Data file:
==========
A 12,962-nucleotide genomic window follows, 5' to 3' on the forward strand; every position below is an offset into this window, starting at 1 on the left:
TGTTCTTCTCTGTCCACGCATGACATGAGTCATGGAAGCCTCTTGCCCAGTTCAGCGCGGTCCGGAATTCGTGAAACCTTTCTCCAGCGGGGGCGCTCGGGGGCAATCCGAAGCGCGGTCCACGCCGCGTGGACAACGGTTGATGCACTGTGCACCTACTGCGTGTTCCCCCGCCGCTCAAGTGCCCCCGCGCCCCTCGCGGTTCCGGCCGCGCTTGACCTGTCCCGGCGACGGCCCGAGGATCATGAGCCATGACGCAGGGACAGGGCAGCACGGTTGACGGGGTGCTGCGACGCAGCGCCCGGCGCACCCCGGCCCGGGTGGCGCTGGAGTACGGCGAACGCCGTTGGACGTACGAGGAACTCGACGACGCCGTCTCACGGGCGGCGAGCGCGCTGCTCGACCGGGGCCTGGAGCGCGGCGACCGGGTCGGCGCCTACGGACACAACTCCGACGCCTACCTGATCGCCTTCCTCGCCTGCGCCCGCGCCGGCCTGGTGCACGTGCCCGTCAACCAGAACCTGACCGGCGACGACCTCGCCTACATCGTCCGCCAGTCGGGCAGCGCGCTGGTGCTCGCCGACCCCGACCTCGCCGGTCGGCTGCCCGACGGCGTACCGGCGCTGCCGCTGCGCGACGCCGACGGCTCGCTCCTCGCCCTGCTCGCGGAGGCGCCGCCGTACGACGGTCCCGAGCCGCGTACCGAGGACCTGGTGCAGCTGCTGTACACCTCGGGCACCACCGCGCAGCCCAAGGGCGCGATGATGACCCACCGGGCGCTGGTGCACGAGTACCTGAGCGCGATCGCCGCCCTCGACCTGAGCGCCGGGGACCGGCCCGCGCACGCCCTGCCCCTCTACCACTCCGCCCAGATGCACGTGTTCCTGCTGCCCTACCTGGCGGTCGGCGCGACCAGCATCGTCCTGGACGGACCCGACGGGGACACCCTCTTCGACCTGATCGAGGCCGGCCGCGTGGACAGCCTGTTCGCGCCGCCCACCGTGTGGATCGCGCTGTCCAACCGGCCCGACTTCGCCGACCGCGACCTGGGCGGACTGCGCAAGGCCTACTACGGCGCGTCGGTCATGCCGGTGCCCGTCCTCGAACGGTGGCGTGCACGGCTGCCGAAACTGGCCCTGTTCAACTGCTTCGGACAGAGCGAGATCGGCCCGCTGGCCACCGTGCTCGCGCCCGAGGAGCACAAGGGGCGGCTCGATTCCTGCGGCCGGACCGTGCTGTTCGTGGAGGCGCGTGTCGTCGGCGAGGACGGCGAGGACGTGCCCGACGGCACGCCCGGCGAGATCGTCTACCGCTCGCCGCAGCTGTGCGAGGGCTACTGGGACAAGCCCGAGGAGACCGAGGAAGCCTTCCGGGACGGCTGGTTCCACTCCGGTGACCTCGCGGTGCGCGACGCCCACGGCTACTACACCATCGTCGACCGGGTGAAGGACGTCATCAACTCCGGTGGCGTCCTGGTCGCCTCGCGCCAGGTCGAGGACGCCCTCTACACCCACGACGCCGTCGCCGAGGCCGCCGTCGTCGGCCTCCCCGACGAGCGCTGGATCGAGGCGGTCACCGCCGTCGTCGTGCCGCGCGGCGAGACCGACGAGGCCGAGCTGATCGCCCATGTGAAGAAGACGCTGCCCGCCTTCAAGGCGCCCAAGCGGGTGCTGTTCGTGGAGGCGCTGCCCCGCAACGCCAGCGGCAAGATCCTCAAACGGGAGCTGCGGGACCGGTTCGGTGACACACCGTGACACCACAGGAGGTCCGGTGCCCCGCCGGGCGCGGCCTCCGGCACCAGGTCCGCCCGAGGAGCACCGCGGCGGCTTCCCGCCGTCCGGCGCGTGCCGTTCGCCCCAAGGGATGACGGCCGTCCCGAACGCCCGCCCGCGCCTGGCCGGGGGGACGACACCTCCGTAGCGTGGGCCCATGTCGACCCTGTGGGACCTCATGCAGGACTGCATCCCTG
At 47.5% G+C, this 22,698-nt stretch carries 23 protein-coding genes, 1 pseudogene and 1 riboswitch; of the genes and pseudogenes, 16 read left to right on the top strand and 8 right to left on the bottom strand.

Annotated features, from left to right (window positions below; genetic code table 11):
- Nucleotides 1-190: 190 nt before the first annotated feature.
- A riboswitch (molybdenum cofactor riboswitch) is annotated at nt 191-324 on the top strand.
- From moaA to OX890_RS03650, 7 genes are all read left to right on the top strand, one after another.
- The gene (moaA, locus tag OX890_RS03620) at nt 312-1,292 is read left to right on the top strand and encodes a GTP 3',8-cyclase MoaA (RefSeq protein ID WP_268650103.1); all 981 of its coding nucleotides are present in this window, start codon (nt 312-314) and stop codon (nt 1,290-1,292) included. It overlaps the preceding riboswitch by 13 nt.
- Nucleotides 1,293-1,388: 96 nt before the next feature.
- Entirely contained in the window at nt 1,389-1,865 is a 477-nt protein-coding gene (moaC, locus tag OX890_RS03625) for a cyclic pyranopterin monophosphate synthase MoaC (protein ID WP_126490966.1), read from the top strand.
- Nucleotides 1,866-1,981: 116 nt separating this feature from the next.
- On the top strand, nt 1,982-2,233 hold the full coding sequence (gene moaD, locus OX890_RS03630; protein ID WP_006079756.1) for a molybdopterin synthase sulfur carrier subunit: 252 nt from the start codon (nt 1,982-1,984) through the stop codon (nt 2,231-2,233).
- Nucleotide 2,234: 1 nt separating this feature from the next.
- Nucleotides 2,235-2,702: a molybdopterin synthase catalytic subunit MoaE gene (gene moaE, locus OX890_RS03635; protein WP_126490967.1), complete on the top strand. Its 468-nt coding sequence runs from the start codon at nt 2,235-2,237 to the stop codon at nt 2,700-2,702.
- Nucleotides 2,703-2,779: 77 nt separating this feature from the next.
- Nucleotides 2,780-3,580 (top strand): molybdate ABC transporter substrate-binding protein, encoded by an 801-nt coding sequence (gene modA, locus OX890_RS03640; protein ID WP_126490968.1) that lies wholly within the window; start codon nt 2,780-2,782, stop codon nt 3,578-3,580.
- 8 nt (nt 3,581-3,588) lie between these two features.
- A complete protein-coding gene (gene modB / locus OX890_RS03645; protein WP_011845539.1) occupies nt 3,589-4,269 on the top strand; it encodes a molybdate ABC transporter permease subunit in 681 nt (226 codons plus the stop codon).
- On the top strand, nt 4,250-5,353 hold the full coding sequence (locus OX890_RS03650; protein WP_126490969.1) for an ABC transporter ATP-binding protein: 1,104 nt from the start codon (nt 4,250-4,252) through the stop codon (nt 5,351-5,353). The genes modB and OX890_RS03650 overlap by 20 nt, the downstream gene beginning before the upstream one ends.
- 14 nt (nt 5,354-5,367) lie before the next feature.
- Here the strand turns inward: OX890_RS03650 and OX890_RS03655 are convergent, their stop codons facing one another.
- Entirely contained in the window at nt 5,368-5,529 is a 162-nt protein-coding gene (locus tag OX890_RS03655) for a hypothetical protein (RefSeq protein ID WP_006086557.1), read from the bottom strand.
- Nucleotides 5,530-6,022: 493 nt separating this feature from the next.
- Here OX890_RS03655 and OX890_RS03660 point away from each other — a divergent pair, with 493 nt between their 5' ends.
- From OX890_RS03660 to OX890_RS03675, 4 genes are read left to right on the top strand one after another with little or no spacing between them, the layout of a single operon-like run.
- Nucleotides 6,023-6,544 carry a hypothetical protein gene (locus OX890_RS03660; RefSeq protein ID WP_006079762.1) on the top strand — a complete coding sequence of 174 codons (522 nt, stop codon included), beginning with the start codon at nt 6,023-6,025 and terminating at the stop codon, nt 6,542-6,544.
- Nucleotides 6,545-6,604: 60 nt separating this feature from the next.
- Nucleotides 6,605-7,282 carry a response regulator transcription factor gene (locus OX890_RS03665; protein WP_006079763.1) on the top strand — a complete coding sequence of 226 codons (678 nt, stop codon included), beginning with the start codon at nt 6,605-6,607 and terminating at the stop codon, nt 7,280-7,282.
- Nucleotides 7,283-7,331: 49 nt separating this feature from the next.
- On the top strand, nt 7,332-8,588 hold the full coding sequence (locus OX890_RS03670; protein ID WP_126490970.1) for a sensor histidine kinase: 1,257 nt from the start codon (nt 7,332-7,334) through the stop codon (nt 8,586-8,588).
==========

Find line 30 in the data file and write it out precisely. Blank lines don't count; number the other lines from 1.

- On the top strand, nt 7,332-8,588 hold the full coding sequence (locus OX890_RS03670; protein ID WP_126490970.1) for a sensor histidine kinase: 1,257 nt from the start codon (nt 7,332-7,334) through the stop codon (nt 8,586-8,588).